Alongside his development as a drummer, Ged learned to play percussion, which both expanded his rhythmic voices and also got him work.
“I was doing some gigs in Manchester and there was a percussionist called John Slater playing congas properly,” says Ged. “I’d seen the Mickey Finn type thing, but he was actually doing stuff that you were kind of like, how are you doing that? We became friends and I started copying his stuff, and then you realise you’ve got all these different voices – it wasn’t just kick, snare, hat, tom. it was nice to think, there’s more here. It was a musical thing really, I was just attracted to the different palettes.”
Ged began working with DJ/producer Greg Wilson, one of whose in-house productions was Manchester rappers ruthless rap assassins, and one thing led to another.
“They were going out live, they already had a drummer, but they decided that colour and movement would be good so I started doing live shows with them. And it was great, I think it was the first time I’d done purely percussion with a drummer and beats and DJ, it was interesting.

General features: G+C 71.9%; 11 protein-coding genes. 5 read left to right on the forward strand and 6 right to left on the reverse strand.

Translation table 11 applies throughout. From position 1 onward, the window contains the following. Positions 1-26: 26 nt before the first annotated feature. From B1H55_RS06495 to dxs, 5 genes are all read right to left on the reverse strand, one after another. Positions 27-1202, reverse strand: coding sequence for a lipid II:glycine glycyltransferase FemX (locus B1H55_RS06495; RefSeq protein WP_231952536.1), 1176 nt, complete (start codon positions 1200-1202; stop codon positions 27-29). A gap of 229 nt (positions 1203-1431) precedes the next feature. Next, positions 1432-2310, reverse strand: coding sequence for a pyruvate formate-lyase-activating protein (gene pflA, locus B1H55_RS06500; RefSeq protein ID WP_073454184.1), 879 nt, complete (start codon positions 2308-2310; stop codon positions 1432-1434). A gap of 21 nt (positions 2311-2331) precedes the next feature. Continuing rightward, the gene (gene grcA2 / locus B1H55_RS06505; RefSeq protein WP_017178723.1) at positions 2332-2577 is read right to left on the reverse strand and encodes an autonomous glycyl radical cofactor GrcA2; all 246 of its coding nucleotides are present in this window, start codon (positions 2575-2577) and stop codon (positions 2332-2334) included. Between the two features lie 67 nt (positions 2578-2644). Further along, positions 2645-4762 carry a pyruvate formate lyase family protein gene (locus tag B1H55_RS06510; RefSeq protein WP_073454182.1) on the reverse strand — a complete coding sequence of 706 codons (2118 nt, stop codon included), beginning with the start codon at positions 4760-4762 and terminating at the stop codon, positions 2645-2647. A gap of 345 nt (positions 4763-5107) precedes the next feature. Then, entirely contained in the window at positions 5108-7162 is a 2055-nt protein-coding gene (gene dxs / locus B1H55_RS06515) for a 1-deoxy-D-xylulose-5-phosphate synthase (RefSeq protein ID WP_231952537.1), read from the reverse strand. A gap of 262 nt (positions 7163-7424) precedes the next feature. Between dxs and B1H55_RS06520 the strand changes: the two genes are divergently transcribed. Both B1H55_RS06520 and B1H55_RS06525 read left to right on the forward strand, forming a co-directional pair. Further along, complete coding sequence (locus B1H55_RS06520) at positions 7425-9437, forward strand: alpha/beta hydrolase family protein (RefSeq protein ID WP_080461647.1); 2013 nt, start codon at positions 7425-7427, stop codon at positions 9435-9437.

“That’s how I met Kermit, which is the Black Grape hook-up. Kermit rang and said, ‘Hey we’re doing this thing with Shaun from the Happy Mondays.’ Kermit had brought me in and I ended up finding the band, except [guitarist] Wags, Wags was already there. But I brought in the bass player and the keyboard player, so we were the core thing.”
Keeping Bez in check
Ged began a chaotic but fruitful couple of years with the frontman-heavy party band, which Ged describes as “absolutely off the cliff”. But, no matter what was going on onstage with Kermit, Shaun and Bez, the band always seemed really tight live.